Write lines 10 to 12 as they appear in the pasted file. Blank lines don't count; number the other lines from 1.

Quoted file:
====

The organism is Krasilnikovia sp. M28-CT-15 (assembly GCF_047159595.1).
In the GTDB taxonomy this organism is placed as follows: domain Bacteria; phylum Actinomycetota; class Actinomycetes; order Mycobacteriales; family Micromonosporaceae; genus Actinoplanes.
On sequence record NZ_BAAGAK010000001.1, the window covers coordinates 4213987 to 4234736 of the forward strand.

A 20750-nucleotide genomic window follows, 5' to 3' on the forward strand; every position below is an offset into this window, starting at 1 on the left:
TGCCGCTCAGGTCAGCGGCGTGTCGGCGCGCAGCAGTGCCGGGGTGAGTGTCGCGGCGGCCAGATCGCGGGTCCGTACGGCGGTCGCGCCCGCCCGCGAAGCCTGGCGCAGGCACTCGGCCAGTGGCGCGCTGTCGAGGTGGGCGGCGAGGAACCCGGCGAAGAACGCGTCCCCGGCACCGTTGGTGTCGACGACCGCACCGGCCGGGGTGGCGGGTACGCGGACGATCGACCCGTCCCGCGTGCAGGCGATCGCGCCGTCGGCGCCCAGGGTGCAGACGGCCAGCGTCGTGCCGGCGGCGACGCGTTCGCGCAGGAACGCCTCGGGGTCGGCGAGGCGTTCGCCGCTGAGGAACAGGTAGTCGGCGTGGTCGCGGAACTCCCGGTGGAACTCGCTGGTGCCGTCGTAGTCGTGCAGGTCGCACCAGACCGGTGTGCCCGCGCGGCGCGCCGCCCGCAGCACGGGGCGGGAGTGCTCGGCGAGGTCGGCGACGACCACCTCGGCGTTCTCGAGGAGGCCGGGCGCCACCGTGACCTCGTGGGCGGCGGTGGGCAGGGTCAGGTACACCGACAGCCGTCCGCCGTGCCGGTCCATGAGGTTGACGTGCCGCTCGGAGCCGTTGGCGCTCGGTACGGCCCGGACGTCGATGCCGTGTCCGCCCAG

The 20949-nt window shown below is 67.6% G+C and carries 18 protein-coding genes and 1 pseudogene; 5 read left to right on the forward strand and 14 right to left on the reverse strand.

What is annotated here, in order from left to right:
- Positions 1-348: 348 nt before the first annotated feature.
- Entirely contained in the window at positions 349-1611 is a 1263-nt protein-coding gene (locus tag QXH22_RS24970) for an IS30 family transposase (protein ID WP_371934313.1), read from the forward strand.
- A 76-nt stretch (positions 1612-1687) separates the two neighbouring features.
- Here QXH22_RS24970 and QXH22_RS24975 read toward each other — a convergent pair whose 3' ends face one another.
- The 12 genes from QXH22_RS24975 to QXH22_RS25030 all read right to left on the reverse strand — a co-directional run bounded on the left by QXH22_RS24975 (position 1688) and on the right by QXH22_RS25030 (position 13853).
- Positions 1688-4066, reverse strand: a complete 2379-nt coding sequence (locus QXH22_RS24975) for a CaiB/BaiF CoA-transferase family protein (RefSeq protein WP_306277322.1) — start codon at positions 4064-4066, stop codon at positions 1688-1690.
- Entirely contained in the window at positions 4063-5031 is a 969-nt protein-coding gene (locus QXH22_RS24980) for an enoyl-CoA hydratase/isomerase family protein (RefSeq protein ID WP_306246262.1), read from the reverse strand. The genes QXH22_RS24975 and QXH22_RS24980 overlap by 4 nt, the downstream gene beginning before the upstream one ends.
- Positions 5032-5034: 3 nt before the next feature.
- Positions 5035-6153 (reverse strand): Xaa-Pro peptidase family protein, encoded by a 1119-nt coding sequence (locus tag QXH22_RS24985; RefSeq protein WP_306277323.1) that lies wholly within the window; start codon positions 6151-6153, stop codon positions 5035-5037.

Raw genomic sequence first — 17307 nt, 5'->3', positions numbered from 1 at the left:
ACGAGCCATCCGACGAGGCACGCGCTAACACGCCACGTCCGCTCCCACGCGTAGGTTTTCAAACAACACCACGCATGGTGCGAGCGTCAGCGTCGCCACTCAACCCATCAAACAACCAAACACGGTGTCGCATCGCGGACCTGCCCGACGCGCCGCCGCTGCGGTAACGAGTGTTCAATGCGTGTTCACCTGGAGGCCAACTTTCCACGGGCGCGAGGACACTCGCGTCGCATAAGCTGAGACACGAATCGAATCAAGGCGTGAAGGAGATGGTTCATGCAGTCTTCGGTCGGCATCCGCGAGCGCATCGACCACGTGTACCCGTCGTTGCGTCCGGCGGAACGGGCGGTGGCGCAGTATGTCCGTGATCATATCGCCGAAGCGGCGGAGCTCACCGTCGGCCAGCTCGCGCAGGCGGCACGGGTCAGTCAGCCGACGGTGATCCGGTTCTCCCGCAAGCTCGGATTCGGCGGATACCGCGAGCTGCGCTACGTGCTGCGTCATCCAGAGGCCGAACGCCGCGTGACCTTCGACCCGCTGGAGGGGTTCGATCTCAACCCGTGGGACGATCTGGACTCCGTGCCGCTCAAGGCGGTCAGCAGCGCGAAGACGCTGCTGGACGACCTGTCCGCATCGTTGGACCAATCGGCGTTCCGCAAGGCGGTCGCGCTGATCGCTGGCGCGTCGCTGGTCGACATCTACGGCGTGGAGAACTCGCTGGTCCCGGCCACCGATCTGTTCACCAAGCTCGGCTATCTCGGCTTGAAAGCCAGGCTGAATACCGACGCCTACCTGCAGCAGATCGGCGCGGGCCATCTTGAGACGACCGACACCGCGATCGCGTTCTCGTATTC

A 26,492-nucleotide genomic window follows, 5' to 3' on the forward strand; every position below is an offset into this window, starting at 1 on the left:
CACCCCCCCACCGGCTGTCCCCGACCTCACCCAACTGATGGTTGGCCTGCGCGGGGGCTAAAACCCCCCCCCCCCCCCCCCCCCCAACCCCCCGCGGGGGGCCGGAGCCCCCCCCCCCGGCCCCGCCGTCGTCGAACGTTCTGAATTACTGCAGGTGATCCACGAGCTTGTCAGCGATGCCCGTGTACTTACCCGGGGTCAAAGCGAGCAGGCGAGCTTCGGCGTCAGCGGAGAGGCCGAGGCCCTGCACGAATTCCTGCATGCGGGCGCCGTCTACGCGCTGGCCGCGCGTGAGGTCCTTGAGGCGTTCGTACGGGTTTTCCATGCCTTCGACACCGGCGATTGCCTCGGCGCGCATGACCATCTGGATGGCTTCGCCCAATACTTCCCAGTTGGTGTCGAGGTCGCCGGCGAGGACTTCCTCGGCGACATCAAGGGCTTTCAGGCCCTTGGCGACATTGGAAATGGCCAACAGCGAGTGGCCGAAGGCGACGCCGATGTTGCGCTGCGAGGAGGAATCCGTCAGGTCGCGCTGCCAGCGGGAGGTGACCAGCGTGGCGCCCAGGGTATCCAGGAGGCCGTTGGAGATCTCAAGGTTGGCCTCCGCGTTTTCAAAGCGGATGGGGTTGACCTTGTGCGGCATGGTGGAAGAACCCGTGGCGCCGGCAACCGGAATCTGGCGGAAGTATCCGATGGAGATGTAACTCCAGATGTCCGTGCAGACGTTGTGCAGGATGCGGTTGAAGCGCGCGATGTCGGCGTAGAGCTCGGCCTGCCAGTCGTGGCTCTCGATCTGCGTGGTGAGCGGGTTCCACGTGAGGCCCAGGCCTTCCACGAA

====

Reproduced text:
- A 76-nt stretch (positions 1612-1687) separates the two neighbouring features.
- Here QXH22_RS24970 and QXH22_RS24975 read toward each other — a convergent pair whose 3' ends face one another.
- The 12 genes from QXH22_RS24975 to QXH22_RS25030 all read right to left on the reverse strand — a co-directional run bounded on the left by QXH22_RS24975 (position 1688) and on the right by QXH22_RS25030 (position 13853).